Onion Healing Folklore and History
Throughout history onions have been credited with special healing properties.
Did you know?*
- Egyptians believed onions had strength-producing powers and fed them to workers building pyramids.
- Alexander the Great ordered his troops to eat onions to improve their vitality, while the Romans ate them to gain strength and courage.
- In ancient Greece, athletes ate large quantities of onions because it was believed that it would lighten the balance of blood.
- In Chinese medicine, onions have been used to treat angina, coughs, bacterial infections, and breathing problems.
- Folklore credits onions as a cure for baldness and as an antidote to venomous bites. Although there is no evidence to support the baldness claim and there are many better ways to treat a snake bite, modern research suggests that onions can offer true health benefits.
- During the Middle Ages, onions were a dietary staple in Europe, where they were often eaten with bread as a main course.
- Captain James Cook also applied the onion remedy in the eighteenth century for scurvy on his voyages to the remote areas of the Pacific. At one point, Cook refused to sail until each man in his crew ate 20 pounds of onions, followed by 10 pounds two days later.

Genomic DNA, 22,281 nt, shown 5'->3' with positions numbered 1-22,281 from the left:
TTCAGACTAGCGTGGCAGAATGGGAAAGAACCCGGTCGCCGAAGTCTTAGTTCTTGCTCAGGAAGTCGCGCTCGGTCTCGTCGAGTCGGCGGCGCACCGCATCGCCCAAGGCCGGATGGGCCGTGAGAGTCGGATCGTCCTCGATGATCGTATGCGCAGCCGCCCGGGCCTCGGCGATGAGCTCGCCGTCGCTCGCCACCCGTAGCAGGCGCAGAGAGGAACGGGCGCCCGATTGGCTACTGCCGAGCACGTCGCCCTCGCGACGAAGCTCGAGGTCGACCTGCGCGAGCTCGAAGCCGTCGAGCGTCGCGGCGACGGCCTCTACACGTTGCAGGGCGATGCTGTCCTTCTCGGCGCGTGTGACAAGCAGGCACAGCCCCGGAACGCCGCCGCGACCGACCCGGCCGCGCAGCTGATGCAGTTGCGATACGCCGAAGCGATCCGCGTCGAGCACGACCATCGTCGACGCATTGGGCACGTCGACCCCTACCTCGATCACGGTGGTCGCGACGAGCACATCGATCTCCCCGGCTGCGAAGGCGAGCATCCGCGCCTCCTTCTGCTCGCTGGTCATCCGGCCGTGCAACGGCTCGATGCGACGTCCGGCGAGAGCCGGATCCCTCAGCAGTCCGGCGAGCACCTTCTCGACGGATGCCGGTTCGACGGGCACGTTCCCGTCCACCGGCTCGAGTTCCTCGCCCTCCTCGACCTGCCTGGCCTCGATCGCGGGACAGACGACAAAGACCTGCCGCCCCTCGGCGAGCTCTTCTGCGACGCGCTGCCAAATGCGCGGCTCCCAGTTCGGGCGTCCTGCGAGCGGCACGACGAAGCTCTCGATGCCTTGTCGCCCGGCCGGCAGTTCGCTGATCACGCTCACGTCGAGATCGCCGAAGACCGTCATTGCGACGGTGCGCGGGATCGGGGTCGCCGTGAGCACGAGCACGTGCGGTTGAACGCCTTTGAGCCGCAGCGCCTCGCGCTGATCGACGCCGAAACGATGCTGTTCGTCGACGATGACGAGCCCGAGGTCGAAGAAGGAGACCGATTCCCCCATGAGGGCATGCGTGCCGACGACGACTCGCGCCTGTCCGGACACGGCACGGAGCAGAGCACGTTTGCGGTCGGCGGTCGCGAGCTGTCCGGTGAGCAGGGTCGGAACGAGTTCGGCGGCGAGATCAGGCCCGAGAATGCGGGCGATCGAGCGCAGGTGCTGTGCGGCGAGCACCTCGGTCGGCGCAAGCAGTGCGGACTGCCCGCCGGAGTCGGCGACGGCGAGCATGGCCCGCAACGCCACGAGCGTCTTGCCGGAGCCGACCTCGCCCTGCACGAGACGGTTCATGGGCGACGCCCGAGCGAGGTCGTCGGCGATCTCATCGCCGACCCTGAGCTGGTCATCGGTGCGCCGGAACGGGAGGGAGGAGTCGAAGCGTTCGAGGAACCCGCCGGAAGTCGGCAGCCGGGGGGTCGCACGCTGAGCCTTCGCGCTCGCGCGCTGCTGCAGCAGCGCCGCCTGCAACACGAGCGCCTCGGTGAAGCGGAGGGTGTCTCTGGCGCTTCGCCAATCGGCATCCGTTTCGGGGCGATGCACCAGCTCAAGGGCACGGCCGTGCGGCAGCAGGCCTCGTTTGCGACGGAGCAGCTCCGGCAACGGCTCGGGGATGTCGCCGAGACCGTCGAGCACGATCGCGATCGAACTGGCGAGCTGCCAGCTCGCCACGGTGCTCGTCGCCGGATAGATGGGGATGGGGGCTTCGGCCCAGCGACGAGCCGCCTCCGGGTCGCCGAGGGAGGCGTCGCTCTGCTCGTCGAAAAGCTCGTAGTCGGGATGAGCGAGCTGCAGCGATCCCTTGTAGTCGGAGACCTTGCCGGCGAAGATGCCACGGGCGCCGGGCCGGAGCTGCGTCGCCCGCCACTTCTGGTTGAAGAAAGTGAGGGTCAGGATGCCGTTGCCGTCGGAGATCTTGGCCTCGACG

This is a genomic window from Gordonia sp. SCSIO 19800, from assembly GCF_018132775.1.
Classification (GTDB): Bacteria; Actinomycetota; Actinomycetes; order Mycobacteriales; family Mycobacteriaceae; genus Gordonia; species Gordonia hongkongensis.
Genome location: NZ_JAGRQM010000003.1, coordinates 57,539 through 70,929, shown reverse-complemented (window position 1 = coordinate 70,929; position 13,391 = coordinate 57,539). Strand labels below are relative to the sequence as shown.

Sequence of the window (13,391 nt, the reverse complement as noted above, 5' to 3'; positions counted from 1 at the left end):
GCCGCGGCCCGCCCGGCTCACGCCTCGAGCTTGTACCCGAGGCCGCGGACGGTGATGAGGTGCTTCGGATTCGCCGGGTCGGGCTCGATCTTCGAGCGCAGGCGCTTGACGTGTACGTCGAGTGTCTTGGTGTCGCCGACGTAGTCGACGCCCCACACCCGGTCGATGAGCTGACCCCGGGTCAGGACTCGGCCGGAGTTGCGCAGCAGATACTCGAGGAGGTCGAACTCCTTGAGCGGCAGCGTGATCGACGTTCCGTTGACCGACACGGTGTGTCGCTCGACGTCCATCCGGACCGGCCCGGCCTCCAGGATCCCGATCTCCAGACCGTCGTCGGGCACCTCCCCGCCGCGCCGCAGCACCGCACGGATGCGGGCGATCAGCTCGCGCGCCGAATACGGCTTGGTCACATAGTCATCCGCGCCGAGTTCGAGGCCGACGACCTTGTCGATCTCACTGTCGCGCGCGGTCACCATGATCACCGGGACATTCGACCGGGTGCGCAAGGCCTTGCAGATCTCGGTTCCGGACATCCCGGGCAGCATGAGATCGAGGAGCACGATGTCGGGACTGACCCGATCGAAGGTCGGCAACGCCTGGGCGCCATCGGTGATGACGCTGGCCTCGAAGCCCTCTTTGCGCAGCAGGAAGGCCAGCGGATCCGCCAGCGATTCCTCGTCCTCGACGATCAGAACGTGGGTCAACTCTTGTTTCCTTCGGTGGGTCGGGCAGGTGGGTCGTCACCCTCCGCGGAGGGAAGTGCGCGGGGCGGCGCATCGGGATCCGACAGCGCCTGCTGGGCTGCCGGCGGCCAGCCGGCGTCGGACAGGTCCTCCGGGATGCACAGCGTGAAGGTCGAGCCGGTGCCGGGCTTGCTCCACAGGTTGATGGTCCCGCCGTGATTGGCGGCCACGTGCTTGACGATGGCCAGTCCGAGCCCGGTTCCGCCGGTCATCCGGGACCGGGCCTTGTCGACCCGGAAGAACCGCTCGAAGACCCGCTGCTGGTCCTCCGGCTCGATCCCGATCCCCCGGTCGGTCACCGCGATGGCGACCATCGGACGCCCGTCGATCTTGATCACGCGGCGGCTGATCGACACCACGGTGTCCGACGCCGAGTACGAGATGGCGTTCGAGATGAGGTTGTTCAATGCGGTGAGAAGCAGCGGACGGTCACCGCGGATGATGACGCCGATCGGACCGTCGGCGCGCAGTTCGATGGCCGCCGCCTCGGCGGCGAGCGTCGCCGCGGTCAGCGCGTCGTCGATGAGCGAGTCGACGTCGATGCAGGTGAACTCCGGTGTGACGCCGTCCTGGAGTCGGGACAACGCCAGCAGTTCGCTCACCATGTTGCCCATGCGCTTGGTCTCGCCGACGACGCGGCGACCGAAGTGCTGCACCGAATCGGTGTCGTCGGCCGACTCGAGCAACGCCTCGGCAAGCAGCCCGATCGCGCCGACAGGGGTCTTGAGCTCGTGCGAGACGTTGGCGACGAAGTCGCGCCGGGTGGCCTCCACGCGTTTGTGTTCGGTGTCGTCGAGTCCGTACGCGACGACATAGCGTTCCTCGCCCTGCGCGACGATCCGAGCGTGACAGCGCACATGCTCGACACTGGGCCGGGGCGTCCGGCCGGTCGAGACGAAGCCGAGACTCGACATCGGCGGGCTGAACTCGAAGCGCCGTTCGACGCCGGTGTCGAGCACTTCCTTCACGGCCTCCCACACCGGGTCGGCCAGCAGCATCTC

- Early American settlers used wild onions to treat colds, coughs, breathing problems and repel insects.
- During World War II, Russian soldiers applied Onions to battle wounds as an antiseptic.
*The information presented here are common myths and are not claims of the Vidalia® Onion Committee. The suggestions are not FDA approved or scientific substantiated claims for medical or preventive care. It is highly advised that you consult health care professionals for your medical and preventive care needs.